Posts Tagged “affair”
A “social conservative” Republican Congressman from Indiana, Mark Souder, resigned from Congress today. The reason? He had an extramarital affair to which political operatives were tipped off recently, as the Washington Post reports (WebCite cached article):
Indiana congressman Mark Souder’s resignation, announced Tuesday, came after anonymous tipsters called his aides and his opponents in a Republican primary to say he was having an extramarital affair with a part-time staffer, according to sources familiar with the calls.
The conservative Christian congressman’s chief of staff, Renee Howell, confronted him last week over the rumored affair with Tracy Meadows Jackson, according to a source in the office. …
The affair began after Jackson was hired in 2004, according to the source in the office. Jackson, who is married, was to be a guest host with Souder for a daily radio spot he recorded for WFCV, a Christian radio station in Fort Wayne, Ind.
Souder is not your garden-variety ardent Religious Rightist, however. As pointed out by Avi Zenilman at Vanity Fair, Souder once railed against extramarital sex during a hearing where Zenilman’s father — then a doctor working for the CDC — testified (WebCite cached article):
Souder ultimately responded by saying that teen sex needs to be aggressively confronted, like date rape, because out-of-wedlock sex always leads to pregnancy and ruins lives.
Once again, a Religious Right politician shows he can be a Hypocrite for Jesus — in spite of Jesus’ own clear, unambiguous, explicit orders to his followers never to be hypocritical.
What makes Souder’s resignation even worse, however, is his “I’ve sinned” version of the classic non-apology apology (as transcribed by Fox News, with a cached version):
I sinned against God, my wife and my family by having a mutual relationship with a part-time member of my staff.
In the poisonous environment of Washington, D.C., any personal failing is seized upon, often twisted, for political gain. …
The ideas we advocate are still just and right.
America will survive and thrive when anchored in those values.
Human beings, like me, will fail, but our cause is greater than individuals.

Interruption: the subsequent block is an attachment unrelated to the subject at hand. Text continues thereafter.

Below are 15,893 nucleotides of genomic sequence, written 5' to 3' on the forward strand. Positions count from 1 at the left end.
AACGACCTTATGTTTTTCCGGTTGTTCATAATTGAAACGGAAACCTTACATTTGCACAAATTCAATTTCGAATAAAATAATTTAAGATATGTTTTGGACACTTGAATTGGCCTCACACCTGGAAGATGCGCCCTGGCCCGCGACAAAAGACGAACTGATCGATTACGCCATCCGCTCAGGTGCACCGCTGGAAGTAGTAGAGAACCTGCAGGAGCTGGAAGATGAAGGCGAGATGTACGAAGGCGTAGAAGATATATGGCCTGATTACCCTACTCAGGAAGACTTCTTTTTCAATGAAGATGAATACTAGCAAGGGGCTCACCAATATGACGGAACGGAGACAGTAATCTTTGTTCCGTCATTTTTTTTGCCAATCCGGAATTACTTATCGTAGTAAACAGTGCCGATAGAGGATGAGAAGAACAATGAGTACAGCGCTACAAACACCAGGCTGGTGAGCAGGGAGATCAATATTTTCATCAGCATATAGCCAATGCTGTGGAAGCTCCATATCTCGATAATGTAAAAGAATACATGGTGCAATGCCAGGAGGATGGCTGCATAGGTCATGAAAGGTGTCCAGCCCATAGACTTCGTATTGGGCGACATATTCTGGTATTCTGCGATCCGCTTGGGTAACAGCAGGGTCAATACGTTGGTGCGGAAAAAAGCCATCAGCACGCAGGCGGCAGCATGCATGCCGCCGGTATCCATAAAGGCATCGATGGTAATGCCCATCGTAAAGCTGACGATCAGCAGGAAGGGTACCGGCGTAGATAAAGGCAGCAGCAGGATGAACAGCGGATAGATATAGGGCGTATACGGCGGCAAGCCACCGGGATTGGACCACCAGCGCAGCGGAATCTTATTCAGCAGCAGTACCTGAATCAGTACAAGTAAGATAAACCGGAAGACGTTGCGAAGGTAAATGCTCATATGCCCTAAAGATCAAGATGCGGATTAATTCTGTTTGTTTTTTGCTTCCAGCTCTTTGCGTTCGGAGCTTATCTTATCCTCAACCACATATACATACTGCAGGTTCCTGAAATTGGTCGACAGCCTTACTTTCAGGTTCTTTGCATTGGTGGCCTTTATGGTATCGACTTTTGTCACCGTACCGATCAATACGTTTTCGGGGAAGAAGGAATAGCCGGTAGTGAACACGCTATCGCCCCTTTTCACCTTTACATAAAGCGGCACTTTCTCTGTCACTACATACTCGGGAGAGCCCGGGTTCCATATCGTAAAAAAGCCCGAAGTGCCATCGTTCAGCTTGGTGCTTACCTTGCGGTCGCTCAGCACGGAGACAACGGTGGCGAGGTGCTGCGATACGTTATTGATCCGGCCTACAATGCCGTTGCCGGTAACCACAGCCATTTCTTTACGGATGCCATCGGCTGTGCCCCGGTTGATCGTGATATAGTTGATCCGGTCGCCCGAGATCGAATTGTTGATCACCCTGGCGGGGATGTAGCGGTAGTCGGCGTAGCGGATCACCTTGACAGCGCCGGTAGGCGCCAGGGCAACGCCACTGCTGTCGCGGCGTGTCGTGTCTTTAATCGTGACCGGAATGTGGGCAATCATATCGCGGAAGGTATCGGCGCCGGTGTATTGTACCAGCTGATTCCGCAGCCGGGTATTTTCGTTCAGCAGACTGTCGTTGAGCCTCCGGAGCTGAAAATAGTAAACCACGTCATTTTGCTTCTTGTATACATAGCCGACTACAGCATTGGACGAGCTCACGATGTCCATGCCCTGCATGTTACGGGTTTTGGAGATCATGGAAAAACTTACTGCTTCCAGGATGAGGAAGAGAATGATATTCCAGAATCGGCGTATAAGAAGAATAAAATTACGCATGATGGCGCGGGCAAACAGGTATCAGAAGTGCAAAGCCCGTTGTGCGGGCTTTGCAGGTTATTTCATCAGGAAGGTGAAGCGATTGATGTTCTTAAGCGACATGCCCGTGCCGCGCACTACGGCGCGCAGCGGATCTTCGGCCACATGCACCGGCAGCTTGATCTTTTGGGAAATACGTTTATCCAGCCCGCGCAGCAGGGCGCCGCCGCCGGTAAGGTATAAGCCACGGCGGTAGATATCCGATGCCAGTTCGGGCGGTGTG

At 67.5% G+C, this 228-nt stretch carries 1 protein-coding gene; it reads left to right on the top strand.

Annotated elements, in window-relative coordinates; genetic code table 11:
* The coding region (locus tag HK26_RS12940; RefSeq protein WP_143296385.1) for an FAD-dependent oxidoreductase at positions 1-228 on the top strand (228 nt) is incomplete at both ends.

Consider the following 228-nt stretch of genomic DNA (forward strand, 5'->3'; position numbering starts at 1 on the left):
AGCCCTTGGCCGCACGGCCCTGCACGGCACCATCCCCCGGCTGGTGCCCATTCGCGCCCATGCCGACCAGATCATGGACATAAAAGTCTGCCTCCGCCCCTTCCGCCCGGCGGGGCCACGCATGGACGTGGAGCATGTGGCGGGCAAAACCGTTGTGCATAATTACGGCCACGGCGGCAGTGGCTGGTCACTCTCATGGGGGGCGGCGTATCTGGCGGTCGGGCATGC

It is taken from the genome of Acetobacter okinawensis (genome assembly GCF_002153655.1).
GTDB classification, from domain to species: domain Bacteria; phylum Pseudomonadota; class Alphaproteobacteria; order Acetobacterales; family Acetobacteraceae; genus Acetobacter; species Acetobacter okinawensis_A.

It is based upon eternal truths.
Gee, I dunno … a sitting Congressman who advocates forcing Puritanical behavior on American adolescents, having an extramarital affair and thus engaging in incredibly hypocritical — and therefore thoroughly non-Christian — behavior, while at the same time claiming to be a warrior in a “right” and “holy” cause which is inarguably and incontrovertibly true, for all eternity … doesn’t seem like some tiny little thing that’s being “twisted for political gain.” It seems, instead, like a very serious personal moral collapse! It also suggests that, perhaps, these “eternal truths” somehow aren’t quite “true” enough to get people who claim to hold them, to actually obey them.
What a creep. Good riddance.
Photo credit: Wikimedia Commons.
, christian right
, extramarital affair
, extramarital sex
, house of representatives
, hypocrite for jesus
, mark souder
, religious right
, republican party
, washington DC
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It’s often said that you can use the Bible to justify almost anything you want. It’s got enough words in it that if you take any issue or situation and sift through its pages long enough, you can usually extract a quotation somewhere in it, that supports it. Shakespeare even famously observed, “The devil can cite Scripture for his purpose” (Antonio to Bassanio, The Merchant of Venice I.iii). This point has been hammered home by none other than the famously straying South Carolina governor Mark Sanford, who — almost unbelievably — used the Bible to justify himself (as reported by the New York Daily News):
Earlier, the latest Luv Guv apologized to his staff Friday during a bizarre cabinet meeting during which he compared himself to the Bible’s King David – who continued to lead after sleeping with another man’s wife, Bathsheba.
“What I find interesting is the story of David, and the way in which he fell mightily … but then picked up the pieces and built from there,” said the governor, who did not address growing calls from Republicans and Democrats that he resign.
That’s right, folks … if it’s good enough for King David, it’s good enough for Mark Sanford! (The full story of David’s brazen infidelity can be found in 2 Samuel, chapter 11.)
I’ve blogged twice already (first here, and then here) on this pathetic character. The rest of the Religious Right continues to show us its moral fibre (or more to the point, its lack thereof!) by steafastly refusing to disavow the creep.
, king david
, mark sanford
1 Comment »
I blogged earlier on South Carolina’s Republican governor Mark Sanford, who’d been carrying on an affair with a woman in Argentina for at least a year, and pointed out the brazen hypocrisy inherent in a man who strays in his own marriage but who, while in Congress, had condemned then-President Clinton for having strayed. I further pointed out that, while such hypocrisy is common in the Religious Right no one else in the Religious Right ever seems to have a problem with it. One wonders how hypocrisy in Christians can be acceptable to other Christians, since Jesus himself explicitly and clearly forbid his followers ever to be hypocritical. It’s almost as though they’re unaware of Jesus’ orders on the matter, even though they’re right there in scripture for all to see.